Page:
Aitutaki Teens

LDS youth in the Cook Islands know that all you need to be happy can be found in the gospel of Jesus Christ.

Many young people spend Saturday afternoon looking for something fun to do, something besides chores or schoolwork. But how would it be to live on a small island? Wouldn’t that limit the possibilities?

Youth on the small island of Aitutaki in the Cook Islands in the South Pacific don’t find their life-style limiting. They have found ways to keep busy and happy on an island that does not have a single commercial business.

Yes, you read that right—not one. They have no malls, no movies, and very few cars.

But the youth aren’t complaining. They simply look to one another and to the Church for most of their social activities, many of which are sports or culture related.

“The best part of living on a small, isolated island is that it is great not to have drugs or violence or gangs,” says College Mitiau, 17.

But there’s still peer pressure, right?

“What is that?” chorus the 20 young men and women. But they do have some peer pressure: the youth help each other stay active in the Church even though they are the minority on the island. Their small branch has about 90 members, while the island is home to 2,500 people.

Approximately 20 young people are enrolled in seminary, and the program is highly successful—they all have nearly perfect attendance. It’s not always easy to get up each morning, but they know the others will miss them if they don’t go.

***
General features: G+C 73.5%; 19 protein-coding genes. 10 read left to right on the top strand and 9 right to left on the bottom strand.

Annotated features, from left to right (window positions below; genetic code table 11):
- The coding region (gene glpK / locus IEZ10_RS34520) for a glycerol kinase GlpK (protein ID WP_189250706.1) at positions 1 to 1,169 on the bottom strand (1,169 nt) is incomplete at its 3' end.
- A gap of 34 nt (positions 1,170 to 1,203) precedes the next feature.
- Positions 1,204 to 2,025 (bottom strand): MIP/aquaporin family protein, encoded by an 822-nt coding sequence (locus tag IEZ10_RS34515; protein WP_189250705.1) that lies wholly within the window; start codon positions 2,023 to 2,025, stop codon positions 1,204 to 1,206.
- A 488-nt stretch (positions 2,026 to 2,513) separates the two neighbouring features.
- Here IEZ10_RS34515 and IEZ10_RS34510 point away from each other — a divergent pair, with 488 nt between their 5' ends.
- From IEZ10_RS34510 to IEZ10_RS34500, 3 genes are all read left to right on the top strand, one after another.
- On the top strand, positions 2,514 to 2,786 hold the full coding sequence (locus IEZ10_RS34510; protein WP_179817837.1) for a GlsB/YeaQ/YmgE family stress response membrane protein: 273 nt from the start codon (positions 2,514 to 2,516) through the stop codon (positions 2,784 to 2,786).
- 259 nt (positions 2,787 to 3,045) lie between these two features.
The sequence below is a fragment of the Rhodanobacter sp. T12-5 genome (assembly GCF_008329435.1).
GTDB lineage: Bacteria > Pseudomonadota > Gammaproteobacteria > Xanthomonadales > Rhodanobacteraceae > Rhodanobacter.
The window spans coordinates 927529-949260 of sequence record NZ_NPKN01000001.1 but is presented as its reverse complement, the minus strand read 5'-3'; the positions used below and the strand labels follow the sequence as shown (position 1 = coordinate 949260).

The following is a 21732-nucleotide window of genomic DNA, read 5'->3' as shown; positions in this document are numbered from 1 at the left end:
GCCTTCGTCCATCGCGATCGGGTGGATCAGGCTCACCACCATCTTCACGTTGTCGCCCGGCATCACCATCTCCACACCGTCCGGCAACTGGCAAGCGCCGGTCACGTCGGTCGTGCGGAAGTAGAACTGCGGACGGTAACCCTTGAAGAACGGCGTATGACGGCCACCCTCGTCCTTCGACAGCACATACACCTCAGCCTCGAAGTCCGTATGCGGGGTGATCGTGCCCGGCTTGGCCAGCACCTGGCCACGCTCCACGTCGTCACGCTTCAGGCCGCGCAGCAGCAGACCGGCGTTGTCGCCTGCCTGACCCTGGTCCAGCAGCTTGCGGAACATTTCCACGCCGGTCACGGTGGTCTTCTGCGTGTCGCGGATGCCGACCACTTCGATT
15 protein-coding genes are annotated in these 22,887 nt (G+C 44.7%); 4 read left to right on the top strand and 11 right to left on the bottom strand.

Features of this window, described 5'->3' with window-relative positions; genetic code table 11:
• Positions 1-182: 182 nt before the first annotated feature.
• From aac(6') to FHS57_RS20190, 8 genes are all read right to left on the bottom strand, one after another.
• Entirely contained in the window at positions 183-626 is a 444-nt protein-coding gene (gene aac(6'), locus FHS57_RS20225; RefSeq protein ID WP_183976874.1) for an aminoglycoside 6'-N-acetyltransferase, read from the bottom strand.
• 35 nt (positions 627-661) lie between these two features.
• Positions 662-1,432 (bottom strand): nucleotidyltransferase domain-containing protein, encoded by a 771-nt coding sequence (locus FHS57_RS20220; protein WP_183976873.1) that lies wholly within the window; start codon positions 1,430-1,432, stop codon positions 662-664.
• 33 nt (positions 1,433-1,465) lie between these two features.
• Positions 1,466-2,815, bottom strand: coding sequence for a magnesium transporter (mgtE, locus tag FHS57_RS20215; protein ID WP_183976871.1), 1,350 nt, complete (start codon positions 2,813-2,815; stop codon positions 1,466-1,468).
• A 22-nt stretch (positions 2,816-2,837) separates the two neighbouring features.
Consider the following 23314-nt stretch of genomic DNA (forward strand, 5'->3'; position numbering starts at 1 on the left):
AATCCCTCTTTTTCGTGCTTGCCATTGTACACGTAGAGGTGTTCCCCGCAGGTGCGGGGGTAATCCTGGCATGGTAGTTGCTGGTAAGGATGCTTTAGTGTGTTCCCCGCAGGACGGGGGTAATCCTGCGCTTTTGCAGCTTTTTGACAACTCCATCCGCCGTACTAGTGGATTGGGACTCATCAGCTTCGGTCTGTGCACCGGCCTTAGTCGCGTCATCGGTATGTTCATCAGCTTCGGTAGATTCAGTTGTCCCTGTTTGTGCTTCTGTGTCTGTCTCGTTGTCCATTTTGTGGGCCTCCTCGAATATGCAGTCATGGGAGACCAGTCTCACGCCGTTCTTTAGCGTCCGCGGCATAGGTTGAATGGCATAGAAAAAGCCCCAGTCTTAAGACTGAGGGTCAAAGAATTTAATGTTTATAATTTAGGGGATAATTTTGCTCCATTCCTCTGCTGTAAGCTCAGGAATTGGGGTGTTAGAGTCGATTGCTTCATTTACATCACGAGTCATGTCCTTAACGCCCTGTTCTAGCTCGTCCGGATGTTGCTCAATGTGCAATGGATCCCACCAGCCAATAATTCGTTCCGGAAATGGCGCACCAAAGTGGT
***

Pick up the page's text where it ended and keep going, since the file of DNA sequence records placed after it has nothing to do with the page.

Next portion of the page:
Seminary builds not only their spiritual strength, but also their academic abilities. “Seminary stimulated me to want to achieve high grades and gave me the motivation to get it done,” says Elizabeth Parai, who shared top academic honors in the school with Jamie Rajek in 1994.

Like Elizabeth, Terry Glassie has found that gospel values affect more than the spiritual side of life. He received the Cook Island academic award and has moved to New Zealand to study engineering. “The Church helped give me direction in my life,” says Terry.

But there is one disadvantage that all the LDS youth are working hard to overcome. “The downside of living here is being isolated from the resources of the Church.” College says.

The Cook Islands have a strong heritage. The first settlers were Polynesians who arrived in A.D. 800. The islands were declared a British protectorate in 1888 and came under New Zealand’s control in 1891. In 1965 they gained independence, but they still retain citizenship rights in New Zealand.

The first missionaries arrived in the Cook Islands in 1950 and soon established the branch still in existence today. Although missionary work is slow, the members are setting good examples for their neighbors. The members are especially known for their hard work.

The families grow all their own food, and each family member shares in the work. Their diet includes breadfruit, taro, kumura, papaya, mango, coconut, and many vegetables.

When asked what her favorite food was, Angeline Mitiau said “junk food.” Everyone smiled because they rarely see any on the island. Some of them go months without eating any “junk.”

While they may not have the entertainment options some young men and women are used to, the youth on Aitutaki Island are perfectly content. They have the gospel, and they even manage to have fun on Saturday afternoons.

[photo] Photograph by Phillip K. Humphreys